Leaders, especially the ‘good ones’, sacrifice their own needs, their own wants and their own well-being for their people. Leaders such as these are rare, but they do exist. Despite their tough policies, their hardline stance on certain topics as well as unpopular policies, they always try to do what is right.

All the while, the people who are under their care bend the rules, dismantle the policies they have so painstakingly created as well as wreck havoc on the structures and edifices they have created. Is this inevitable? You could say that it is.

A long time ago, I read in a book somewhere that within the seed of creation–especially as it pertains to empire–lays the dormant impetus for its destruction. Sometimes this is due to an external event and sometimes this impetus comes from within. The reason, ultimately, is not relevant.

Whether this destruction is born from within or from without, these seeds are born. The only verdict, if there is one, that we can ever give any great leader is that, you did good for your time. You have done all that you can and now there is nothing left for you to do. Your sacrifice was not for naught; but neither was it meant to last forever.

A new journey awaits.

When we travel through the world, we get a glimpse of what is possible for humanity as a whole. But when we spend too much at home, our worldview begins to shrink. The other day, someone told me I had become a bit of a homebody. I was shocked by this statement. I, the Great Adventurer, had become a homebody? No, that was not possible.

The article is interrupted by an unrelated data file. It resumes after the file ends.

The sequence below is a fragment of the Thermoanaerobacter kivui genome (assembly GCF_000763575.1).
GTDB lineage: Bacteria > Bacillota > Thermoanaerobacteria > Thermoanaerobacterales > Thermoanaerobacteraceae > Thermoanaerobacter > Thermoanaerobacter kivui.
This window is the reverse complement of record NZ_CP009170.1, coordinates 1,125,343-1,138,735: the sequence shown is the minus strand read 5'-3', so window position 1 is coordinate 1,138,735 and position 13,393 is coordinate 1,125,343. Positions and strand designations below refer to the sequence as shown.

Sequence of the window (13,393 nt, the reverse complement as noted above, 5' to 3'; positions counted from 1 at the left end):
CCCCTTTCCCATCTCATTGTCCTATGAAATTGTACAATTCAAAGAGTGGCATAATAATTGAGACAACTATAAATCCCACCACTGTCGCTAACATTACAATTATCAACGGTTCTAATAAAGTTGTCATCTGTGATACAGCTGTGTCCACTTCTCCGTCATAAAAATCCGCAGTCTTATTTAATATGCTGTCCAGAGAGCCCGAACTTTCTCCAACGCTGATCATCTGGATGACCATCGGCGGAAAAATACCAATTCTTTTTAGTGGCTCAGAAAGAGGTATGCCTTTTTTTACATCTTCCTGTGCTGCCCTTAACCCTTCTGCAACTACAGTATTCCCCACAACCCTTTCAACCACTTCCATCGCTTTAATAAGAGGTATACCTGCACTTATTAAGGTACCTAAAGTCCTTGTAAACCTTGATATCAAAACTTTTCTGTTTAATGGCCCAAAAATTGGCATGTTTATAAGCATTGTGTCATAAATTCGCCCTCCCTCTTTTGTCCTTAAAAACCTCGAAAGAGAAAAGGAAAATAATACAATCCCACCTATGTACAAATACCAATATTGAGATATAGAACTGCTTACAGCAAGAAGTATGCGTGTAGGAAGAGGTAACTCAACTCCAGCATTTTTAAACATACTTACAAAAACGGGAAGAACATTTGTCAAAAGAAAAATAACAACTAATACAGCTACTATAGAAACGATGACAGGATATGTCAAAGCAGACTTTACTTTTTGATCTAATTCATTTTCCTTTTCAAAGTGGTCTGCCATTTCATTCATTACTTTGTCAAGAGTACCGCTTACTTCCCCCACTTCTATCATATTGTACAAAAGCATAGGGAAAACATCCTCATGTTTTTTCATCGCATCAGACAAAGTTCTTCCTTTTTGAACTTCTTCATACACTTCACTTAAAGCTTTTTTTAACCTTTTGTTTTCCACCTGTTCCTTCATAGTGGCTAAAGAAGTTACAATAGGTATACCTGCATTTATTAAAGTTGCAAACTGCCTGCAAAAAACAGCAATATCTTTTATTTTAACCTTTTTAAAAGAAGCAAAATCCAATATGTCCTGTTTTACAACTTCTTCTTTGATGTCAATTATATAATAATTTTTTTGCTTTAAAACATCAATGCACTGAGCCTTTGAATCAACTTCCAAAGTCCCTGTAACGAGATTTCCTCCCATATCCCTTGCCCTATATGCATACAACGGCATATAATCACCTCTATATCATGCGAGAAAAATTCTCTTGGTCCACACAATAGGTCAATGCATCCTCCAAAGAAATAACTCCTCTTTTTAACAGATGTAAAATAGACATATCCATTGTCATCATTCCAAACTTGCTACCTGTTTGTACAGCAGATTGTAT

It’s the same story when it comes to the story of a nation-state. A great seafaring nation in one century morphs into a homebody the next century. A great empire in one century is a has-been in the next century. 

Left-wing politics, by and large, is the domain of young people. They have ideals, ideologies and an appetite to take risks. As people get older, they have knowledge, experience and know to thread with caution. Growing up in Southeast Asia, I learned of ‘The Old Guard’—the pioneers who embarked upon the quest of nation building post WWII. To me, they were like the Ultimate Grandpa Figures: larger-than-life patriarchs who were still standing tall despite it all.

We, the Children of the Nations that they had built, considered them our beloved father-figures. They were there to lead us, to guide us and to teach us. They were polished, poised and we were proud of their achievements. But when I dug into the archives, I saw, read and vicariously experienced first-hand the many foibles on their road to success. 

The prison terms. The heavy losses. The opposition they faced. All the missteps that seem so obvious when you look back, but at the time, they seemed like such perfect solutions. 

They were pioneers, not because there were there when there was nothing—as is so erroneously claimed; but because they were there when the old world order had fallen apart. It was their role to build a new order. 

Who is to say what is a success and what is a failure? Who is to say who is a victor and a loser? In a world of momentary victories and temporary failures, I say that history is still being written… and as long as humans walk this earth, it will forever continue to be rewritten.

And so it was. And so it is. And so it will be. This is the Sanatan. 

One thought on “The Only Verdict We Can Ever Give A Great Political Leader

Leave a Comment